Dorchester Star - - Re­gional -

EAS­TON — The Ch­e­sa­peake Bay’s wa­ters re­ceived one of the best scores of the last few decades, ac­cord­ing to a re­port card re­leased Tues­day, May 17, by the Univer­sity of Mary­land Cen­ter for En­vi­ron­men­tal Sci­ence.

Over­all health of the Bay im­proved in 2015, scor­ing a C, or 53 per­cent, ac­cord­ing to the re­port.

Sci­en­tists are cred­it­ing a num­ber of fac­tors to the im­proved score, in­clud­ing mod­er­ate weather, sewage treat­ment up­grades, use of win­ter cover crops by farm­ers and re­duc­tions in at­mo­spheric ni­tro­gen de­po­si­tion.

No over­all scores for re­gions of the Bay were lower than last year, ac­cord­ing to the re­port.

But, out of all the re­gions, the Chop­tank River’s health im­proved the most, due to in­creases in un­der­wa­ter grasses and an im­proved ben­thic com­mu­nity — clams, oys­ters, mus­sels and worms.

The mid-stem of the Bay had the high­est wa­ter clar­ity of all the re­gions, but also had the worst score for dis­solved oxy­gen — mostly in its deep seg­ments — which the Bay’s or­gan­isms need to sur­vive.

In­creased wa­ter clar­ity can lead to resur­gences of aquatic grasses, which sig­nif­i­cantly im­proved in 2010 and are one of the most im­por­tant habi­tats in the Bay re­gion, pro­vid­ing a home for species like blue crabs and striped bass.

Bay­wide, though, wa­ter clar­ity was con­sid­ered poor, but still an im­prove­ment from last year.

“Al­most all Ch­e­sa­peake Bay trib­u­taries ex­hib­ited a gra­di­ent in wa­ter clar­ity, with murkier wa­ter in the mid to up­per reaches and clearer wa­ters in the lower reaches,” the re­port reads. “The Bay’s main­stem ex­hib­ited a sim­i­lar pat­tern, with murkier wa­ter in the Up­per Bay and clearer wa­ter in the Mid and

Lower Bay re­gions.”

Bill Den­ni­son, vice pres­i­dent for sci­ence ap­pli­ca­tions at the Univer­sity of Mary­land Cen­ter for En­vi­ron­men­tal Sci­ence, said im­prove­ments are ex­pected af­ter a drought year, be­cause nu­tri­ents aren’t be­ing washed into the Bay as much.

“How­ever, in 2015 stream flow was be­low nor­mal, but nowhere near the drought con­di­tions in 1992 and 2002,” Den­ni­son said. “Thus, the high score for 2015 in­di­cates that we’re mak­ing progress re­duc­ing what’s com­ing off the land.”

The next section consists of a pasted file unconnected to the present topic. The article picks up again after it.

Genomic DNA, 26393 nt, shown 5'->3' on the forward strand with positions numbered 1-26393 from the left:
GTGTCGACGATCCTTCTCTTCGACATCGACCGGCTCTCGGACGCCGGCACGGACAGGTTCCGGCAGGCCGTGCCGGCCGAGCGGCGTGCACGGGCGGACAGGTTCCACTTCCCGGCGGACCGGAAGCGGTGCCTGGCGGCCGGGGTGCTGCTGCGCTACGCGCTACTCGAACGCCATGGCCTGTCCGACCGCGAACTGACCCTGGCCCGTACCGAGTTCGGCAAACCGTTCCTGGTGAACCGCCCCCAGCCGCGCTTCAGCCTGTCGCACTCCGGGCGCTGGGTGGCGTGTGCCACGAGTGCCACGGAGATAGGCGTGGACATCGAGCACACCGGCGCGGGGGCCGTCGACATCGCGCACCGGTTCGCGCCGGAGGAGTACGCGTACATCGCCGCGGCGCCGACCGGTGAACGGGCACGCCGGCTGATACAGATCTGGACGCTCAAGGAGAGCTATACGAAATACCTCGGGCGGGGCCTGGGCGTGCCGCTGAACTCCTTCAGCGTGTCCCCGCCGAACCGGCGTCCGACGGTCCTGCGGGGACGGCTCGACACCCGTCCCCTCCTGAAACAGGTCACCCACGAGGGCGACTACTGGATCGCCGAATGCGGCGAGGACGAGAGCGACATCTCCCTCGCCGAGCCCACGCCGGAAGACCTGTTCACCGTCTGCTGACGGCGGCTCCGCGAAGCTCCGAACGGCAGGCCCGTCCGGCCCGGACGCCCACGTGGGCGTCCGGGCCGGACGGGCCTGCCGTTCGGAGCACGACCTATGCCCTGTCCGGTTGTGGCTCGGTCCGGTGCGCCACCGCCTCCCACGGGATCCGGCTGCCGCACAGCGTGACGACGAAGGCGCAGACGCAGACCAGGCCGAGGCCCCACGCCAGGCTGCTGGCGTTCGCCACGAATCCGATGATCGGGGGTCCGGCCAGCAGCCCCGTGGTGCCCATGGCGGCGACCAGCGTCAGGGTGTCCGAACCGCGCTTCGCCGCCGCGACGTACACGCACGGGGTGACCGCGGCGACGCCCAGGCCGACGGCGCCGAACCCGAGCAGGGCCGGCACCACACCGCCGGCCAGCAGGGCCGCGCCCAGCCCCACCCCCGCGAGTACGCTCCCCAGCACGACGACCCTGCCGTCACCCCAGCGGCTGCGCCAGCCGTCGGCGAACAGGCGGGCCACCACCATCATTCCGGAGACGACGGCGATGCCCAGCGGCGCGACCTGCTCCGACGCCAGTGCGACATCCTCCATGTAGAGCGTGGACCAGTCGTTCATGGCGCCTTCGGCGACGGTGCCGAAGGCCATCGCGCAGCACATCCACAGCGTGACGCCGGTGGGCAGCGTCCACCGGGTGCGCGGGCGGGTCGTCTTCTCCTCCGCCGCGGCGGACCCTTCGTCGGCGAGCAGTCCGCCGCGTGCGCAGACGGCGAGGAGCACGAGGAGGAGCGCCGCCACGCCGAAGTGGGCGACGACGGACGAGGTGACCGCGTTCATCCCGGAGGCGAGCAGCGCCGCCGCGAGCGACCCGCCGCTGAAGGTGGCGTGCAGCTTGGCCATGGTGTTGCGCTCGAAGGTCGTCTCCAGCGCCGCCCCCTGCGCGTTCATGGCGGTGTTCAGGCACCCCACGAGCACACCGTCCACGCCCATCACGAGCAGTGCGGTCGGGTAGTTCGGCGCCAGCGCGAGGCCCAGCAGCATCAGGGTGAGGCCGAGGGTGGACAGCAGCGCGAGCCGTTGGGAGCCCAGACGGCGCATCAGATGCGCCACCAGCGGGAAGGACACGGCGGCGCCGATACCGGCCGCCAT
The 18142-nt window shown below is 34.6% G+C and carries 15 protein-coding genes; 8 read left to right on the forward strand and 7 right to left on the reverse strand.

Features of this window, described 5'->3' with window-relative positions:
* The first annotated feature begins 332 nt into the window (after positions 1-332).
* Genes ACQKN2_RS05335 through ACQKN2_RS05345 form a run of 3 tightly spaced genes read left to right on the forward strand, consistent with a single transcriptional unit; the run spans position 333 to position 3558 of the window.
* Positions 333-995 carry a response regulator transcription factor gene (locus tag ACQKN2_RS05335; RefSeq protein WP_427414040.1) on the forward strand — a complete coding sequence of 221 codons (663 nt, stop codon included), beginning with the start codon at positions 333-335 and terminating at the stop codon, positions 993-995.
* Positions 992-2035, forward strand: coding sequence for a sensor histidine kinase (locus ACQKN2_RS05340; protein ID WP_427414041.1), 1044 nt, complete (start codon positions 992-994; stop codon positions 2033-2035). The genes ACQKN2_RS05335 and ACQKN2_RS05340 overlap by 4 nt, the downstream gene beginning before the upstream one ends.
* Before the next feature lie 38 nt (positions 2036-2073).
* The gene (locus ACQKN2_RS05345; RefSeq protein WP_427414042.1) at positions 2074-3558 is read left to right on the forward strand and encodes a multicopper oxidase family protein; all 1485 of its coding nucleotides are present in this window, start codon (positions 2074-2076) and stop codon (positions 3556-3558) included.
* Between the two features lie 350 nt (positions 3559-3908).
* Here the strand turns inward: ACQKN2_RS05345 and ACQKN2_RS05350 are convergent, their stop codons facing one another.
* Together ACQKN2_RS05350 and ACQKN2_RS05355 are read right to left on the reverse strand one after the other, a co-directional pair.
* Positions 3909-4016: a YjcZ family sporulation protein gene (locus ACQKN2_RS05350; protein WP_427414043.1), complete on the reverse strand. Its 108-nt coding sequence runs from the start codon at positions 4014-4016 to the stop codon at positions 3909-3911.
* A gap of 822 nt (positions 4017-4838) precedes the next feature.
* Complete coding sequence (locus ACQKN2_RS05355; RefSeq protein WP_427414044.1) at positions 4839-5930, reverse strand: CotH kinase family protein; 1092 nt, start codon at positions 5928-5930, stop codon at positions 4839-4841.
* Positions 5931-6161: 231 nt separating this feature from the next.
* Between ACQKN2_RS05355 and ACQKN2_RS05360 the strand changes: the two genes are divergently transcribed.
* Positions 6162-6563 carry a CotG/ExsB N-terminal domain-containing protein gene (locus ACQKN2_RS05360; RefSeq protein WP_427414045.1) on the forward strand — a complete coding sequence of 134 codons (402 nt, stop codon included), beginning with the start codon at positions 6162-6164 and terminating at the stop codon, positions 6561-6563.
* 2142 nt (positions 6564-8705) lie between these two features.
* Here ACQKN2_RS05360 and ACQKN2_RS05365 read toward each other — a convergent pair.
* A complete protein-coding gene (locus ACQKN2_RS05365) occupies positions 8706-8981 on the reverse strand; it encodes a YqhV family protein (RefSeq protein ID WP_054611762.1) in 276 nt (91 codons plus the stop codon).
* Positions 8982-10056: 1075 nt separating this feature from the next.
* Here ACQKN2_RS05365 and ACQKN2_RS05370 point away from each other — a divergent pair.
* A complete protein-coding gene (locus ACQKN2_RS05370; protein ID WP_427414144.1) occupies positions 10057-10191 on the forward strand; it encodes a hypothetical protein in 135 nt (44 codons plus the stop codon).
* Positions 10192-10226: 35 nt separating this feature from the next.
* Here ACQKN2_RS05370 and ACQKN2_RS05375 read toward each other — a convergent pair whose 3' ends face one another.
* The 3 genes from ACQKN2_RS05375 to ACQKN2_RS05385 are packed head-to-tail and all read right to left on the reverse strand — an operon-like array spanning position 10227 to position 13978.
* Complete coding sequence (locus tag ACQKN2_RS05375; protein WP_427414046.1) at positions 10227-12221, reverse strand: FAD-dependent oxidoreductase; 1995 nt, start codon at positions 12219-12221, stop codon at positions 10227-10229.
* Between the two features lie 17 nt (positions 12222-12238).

Ex­cess nu­tri­ents, like ni­tro­gen and phos­pho­rus, can runoff into the Bay’s water­ways and fuel al­gae growth blooms, re­sult­ing in poor wa­ter qual­ity and and can lead to re­duced dis­solved oxy­gen lev­els. Al­gae blooms can also block sun­light from get­ting to the Bay’s un­der­wa­ter grasses.

While ni­tro­gen lev­els im­proved Bay-wide, the Chop­tank and Up­per East­ern Shore rivers scored among the worst for to­tal ni­tro­gen. Trib­u­taries across the Bay had higher con­cen­tra­tions of ni­tro­gen in their up­per reaches and lower con­cen­tra­tions in the lower re­gions, and the main­stem of the Bay ex­hib­ited a sim­i­lar pat­tern.

“Higher con­cen­tra­tions of ni­tro­gen in the mid to up­per reaches of the trib­u­taries can, in part, be at­trib­uted to runoff of ex­cess ni­tro­gen from fer­til­iz­ers, power plants, and fac­to­ries get­ting into creeks, streams, rivers, and ground­wa­ter that then feed into the Bay,” the re­port reads.

One score Bay-wide de­clined — to­tal phos­pho­rus. The mid-Bay and Chop­tank River scored the sec­ond and third high­est re­spec­tively for phos­pho­rus, though. Phos­pho­rus con­cen­tra­tion trends in the wa­ter were sim­i­lar to ni­tro­gen, ac­cord­ing to the re­port.

Of­fi­cials on Tues­day were pleased with the re­sults, which have been trend­ing up the past few years, and credit the im­prove­ments to the Bay re­gion’s ef­forts to re­duce pol­lu­tion are work­ing.

“We should take the op­por­tu­nity to cel­e­brate th­ese re­sults,” said Nick DiPasquale, di­rec­tor of the fed­eral Ch­e­sa­peake Bay Pro­gram.

“But we should also rec­og­nize that the long term suc­cess of our work to re­store wa­ter qual­ity and the health of this vi­tally im­por­tant ecosys­tem will de­pend on step­ping up and sus­tain­ing our ef­forts over the long-term to re­duce nu­tri­ent and sed­i­ment pol­lu­tion dis­charges to streams and rivers through­out the water­shed,” he said.

Peo­ple can see the re­port card at chesa­peake­bayre­port­

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